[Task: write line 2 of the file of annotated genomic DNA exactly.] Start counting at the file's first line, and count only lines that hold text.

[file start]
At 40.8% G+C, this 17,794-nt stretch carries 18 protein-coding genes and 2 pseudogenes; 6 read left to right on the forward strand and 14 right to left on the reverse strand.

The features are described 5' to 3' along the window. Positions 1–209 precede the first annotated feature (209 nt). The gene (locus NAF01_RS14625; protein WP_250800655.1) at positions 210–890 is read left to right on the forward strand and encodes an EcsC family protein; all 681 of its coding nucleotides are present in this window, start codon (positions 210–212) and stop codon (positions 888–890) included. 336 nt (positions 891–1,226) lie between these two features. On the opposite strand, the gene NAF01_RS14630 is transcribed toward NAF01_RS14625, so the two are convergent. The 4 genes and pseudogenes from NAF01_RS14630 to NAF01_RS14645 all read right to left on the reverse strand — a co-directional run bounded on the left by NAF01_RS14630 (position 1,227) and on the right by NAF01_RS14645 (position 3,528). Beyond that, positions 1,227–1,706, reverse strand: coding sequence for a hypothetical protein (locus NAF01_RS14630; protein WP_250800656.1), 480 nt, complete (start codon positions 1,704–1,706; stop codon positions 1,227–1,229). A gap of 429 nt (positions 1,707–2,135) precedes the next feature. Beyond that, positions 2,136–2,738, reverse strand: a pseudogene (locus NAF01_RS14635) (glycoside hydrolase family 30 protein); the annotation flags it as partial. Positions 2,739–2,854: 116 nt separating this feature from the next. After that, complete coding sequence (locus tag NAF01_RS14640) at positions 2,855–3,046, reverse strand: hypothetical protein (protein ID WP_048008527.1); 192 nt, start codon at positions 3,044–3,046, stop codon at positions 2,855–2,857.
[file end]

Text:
The features are described 5' to 3' along the window. Positions 1–209 precede the first annotated feature (209 nt). The gene (locus NAF01_RS14625; protein WP_250800655.1) at positions 210–890 is read left to right on the forward strand and encodes an EcsC family protein; all 681 of its coding nucleotides are present in this window, start codon (positions 210–212) and stop codon (positions 888–890) included. 336 nt (positions 891–1,226) lie between these two features. On the opposite strand, the gene NAF01_RS14630 is transcribed toward NAF01_RS14625, so the two are convergent. The 4 genes and pseudogenes from NAF01_RS14630 to NAF01_RS14645 all read right to left on the reverse strand — a co-directional run bounded on the left by NAF01_RS14630 (position 1,227) and on the right by NAF01_RS14645 (position 3,528). Beyond that, positions 1,227–1,706, reverse strand: coding sequence for a hypothetical protein (locus NAF01_RS14630; protein WP_250800656.1), 480 nt, complete (start codon positions 1,704–1,706; stop codon positions 1,227–1,229). A gap of 429 nt (positions 1,707–2,135) precedes the next feature. Beyond that, positions 2,136–2,738, reverse strand: a pseudogene (locus NAF01_RS14635) (glycoside hydrolase family 30 protein); the annotation flags it as partial. Positions 2,739–2,854: 116 nt separating this feature from the next. After that, complete coding sequence (locus tag NAF01_RS14640) at positions 2,855–3,046, reverse strand: hypothetical protein (protein ID WP_048008527.1); 192 nt, start codon at positions 3,044–3,046, stop codon at positions 2,855–2,857.